Arnhem in preliminary relief proceedings dated 18 July 2008 in the action between NXP B.V. and Stichting Katholieke Universiteit trading under the name of Radboud Universiteit Nijmegen (LJN: BD 7578)
NXP B.V. is marketing the Mifare Classic Chip since 1995. This chip is frequently used worldwide for, amongst other things, access systems in businesses and for access and payment systems in public transport. The best-known applications of this chip are the OV-Chip Card in the Netherlands and the Oyster card in London public transport.
The Mifare Classic Chip can communicate by means of radio signals with readers which are installed in fixed places, for instance in entrance gates in metro stations. In order to secure this communication and to prevent abuse, the information exchange between the reader and the chip takes place via encryption, using the secret CRYTP01 encryption algorithm.
Researchers of the Digital Security researching group of the Institute for Computing and Information Sciences of Radboud University Nijmegen have investigated the functioning of the Mifare Classic Chip and have found a security leak. They want to publish this investigation and the results thereof, including the secret algorithm, in a scientific article. NXP has initiated preliminary relief proceedings in order to prevent this publication.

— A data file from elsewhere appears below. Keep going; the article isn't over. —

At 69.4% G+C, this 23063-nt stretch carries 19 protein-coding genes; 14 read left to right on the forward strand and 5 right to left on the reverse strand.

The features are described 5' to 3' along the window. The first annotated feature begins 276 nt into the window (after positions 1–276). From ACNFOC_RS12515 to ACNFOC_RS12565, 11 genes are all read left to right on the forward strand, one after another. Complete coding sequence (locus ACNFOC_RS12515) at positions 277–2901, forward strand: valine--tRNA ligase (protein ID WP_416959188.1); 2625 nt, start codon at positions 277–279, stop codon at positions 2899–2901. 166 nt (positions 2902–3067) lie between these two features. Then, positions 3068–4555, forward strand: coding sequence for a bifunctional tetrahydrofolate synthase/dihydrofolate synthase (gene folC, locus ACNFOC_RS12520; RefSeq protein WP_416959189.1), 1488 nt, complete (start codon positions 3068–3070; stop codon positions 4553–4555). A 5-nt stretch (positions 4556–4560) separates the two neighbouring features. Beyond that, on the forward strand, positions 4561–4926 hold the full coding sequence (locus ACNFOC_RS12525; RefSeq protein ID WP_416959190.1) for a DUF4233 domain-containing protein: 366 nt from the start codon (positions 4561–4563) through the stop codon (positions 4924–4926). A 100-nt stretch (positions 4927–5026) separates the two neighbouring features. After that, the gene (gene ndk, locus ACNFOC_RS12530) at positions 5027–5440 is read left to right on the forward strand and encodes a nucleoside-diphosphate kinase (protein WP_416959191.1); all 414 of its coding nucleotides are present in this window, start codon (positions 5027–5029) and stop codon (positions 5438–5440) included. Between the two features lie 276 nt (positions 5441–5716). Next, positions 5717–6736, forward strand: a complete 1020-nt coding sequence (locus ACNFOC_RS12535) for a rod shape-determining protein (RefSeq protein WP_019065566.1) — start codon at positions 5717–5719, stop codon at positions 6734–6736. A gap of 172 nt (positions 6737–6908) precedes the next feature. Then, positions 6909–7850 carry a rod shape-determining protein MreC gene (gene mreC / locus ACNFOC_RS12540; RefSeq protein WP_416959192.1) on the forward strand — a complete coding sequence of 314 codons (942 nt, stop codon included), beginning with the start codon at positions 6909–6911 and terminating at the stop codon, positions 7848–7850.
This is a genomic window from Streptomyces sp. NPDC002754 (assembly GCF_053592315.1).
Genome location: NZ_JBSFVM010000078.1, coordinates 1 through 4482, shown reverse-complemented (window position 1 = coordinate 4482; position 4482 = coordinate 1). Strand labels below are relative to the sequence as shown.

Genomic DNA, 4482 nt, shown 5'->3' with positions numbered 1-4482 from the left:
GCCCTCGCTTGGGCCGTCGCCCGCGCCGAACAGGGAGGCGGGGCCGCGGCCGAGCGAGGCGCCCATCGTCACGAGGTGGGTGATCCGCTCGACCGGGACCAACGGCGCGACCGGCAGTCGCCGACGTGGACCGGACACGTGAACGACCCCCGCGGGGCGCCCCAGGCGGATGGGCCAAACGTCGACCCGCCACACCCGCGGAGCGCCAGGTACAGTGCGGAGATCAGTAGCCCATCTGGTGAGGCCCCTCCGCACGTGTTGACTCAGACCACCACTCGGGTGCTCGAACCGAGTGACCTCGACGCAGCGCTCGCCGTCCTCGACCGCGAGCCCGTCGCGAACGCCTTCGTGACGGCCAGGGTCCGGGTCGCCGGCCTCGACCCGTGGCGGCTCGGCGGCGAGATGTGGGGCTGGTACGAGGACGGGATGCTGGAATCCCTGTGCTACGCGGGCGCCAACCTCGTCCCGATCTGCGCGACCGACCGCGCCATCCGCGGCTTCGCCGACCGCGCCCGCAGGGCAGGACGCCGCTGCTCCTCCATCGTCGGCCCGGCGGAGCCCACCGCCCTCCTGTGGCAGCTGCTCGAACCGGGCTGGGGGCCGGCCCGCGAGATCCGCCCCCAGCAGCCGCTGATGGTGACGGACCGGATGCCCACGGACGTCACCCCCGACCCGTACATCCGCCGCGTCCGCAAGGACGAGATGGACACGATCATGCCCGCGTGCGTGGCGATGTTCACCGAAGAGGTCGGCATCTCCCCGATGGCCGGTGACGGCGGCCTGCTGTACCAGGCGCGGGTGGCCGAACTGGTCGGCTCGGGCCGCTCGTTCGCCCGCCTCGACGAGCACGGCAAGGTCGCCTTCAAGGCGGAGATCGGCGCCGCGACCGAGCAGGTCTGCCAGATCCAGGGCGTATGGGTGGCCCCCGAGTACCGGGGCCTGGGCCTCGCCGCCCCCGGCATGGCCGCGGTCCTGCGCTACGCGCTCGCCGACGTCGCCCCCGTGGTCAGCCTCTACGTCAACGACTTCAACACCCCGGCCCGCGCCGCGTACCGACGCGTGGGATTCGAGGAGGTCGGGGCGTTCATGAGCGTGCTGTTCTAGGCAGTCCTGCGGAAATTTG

Claims and Adjudication
In order to prevent publication NXP first and foremost took the position that the algorithm is a copyright-protected work because during its development own and original choices were made. Publication of the article would infringe NXP’s copyright. The Court in preliminary relief proceedings ruled that it is possible that own and subjective choices were made during the design of the algorithm, as a result of which copyright protection could be possible, but that without further furnishing of evidence this cannot be assumed in preliminary relief proceedings.
In addition to this, NXP relied on the protection of documents in case the Court would rule that the algorithm would be insufficiently original. The Court in preliminary relief proceedings rejected this reliance too. It appears from established case law that in order to be able to rely on the protection of documents, the object must have been made available to the public. Since the algorithm is secret, there is no question of making it available to the public.
The third shot fired by NXP is the argument that the publication is unlawful. According to NXP, with the help of this publication third parties with a relevant basic knowledge may abuse the security system, which could cause considerable damage to NXP and to society. According to NXP, this constitutes an urgent social necessity as a result of which the right to freedom of speech of the University may be restricted pursuant to Article 10 paragraph 2 of the ECHR. The Court is of the opinion that the nature and the scope of the security risks that may arise as a result of the publication of the article have not been convincingly proven by NXP. In addition thereto, the publication has a direct social interest, namely the interest that society is quickly informed of the fact that the chip has a defect. The Court in preliminary relief proceedings has therefore rejected the claim.
The most interesting part of this case is that the Court in preliminary relief proceedings was of the opinion that a mathematical algorithm in itself could be a work protected by copyright. In addition thereto, this judgment illustrates that a company that produces a product with a possible defect must have what it takes to prevent a scientific publication about this product, even if the company argues that the publication may incite others to hack.